TV-based Marketing Strategy
Barbie was the first toy to have a TV-based marketing strategy. That was revolutionary—lots of kids were watching the still-new novelty that was TV and Mattel marketed to them. The result: Barbie is one of the most successful toys of all time, and TV because the quickest and most effective way to make kids aware of toys.
Barbie’s Full Name
Barbara Millicent Roberts. Her longtime boyfriend, introduced in 1961 (although they broke up in 2004) is Ken, or Ken Carson.
Controversy and Sexist Stereotypes
Barbie is not without controversy—many feel it perpetuates sexist stereotypes. In 1993, a group called the Barbie Liberation Organization slipped into toy stores and switched the voice chips in Teen Talk Barbies and talking G.I. Joe dolls. The result: Hundreds of kids wound up with Barbie dolls that said “Vengeance is mine!” (And other kids got a G.I. Joe that said, “Want to go shopping?”) Barbie also may lead to wildly impossible body standards and other health issues. A 1963 model called “Babysitter Barbie” came with a Barbie-size book called Don’t Eat. In 1965, Slumber Party Barbie came up with a book called How to Lose Weight…and a bathroom scale.
The Barbie Movie
There’s a live-action Barbie movie in the works, set for release in 2020. There’s some major talent behind the scenes: It’s co-written by Juno Oscar winner Diablo Cody and will star Oscar winner Anne Hathaway, replacing original star Amy Schumer.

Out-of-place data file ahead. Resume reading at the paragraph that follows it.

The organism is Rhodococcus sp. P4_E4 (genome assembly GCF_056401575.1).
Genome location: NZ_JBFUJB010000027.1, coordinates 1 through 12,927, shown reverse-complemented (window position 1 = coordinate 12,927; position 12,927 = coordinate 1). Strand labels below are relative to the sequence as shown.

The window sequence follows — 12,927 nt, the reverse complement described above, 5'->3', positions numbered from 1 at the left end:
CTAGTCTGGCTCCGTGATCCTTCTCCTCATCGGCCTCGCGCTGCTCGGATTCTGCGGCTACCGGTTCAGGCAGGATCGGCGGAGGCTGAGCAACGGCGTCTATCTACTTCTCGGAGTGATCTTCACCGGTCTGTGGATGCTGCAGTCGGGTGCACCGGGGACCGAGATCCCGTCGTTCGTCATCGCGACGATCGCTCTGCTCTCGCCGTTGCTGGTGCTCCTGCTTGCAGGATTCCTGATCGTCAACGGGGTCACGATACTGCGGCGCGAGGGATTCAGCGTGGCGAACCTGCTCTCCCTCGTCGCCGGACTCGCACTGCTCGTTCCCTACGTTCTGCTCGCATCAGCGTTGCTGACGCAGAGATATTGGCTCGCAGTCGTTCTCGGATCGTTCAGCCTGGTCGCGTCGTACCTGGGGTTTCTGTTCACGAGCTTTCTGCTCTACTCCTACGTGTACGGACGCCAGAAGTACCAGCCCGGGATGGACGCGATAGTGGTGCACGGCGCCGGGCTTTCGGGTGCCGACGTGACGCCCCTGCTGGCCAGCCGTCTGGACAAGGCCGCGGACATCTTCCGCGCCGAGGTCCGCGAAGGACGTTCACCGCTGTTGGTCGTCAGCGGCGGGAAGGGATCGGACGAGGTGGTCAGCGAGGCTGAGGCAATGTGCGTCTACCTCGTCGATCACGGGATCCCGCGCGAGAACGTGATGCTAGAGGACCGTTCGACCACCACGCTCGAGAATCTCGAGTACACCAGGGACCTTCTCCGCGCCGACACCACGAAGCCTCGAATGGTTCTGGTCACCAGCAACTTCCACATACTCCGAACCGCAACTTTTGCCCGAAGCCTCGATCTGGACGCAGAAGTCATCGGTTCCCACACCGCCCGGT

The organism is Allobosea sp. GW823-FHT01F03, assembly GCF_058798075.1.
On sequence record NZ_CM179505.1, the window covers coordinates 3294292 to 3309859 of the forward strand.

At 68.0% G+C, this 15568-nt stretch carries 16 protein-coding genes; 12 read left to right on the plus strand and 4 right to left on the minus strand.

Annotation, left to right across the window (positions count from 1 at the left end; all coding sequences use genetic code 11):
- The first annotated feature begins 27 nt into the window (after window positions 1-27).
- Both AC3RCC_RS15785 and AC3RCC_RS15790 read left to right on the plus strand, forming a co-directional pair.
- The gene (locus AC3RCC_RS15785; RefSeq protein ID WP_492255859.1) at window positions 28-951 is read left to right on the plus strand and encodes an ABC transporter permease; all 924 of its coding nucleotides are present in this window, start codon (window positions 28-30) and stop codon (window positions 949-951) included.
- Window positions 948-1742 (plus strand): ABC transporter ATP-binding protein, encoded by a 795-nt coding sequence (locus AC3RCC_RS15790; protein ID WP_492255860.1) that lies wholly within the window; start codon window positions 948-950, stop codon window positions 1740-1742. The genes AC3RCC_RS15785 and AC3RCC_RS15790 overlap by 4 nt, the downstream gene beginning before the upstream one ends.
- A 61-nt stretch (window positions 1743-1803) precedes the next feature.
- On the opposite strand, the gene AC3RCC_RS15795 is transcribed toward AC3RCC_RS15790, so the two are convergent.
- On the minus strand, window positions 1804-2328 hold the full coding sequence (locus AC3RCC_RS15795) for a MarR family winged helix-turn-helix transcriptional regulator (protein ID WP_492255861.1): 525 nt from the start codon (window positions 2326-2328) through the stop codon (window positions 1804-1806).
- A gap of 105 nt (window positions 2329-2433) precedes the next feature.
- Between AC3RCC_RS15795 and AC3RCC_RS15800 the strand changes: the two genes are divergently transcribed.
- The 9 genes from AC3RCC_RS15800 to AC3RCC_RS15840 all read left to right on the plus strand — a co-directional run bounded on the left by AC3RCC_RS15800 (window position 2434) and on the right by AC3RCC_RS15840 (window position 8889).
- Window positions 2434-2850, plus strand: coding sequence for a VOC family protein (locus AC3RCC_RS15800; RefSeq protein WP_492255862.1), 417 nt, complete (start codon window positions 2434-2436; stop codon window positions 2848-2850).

That’s not the first Barbie movie, however. In 1987, now major feature film director Todd Haynes (Far From Heaven, Wonderstruck, Carol) made a short film called Superstar: The Karen Carpenter Story. It’s a 43-minute movie that tells the life story of the late pop singer Karen Carpenter…told entirely through Barbie dolls. In 1990, the movie was banned because Haynes used Carpenters songs without permission.
“Barbie Girl” – The Song
In 1997, Danish pop band Aqua released a satirical song called “Barbie Girl.” An international hit sung from Barbie’s point of view, it presented the doll as a “blonde bimbo girl in a fantasy world.” Mattel sued, claiming the song tarnished Barbie’s reputation, and that the single’s packaging used “Barbie pink.” Aqua’s label, MCA countersued for defamation. (A judge dismissed both suits.)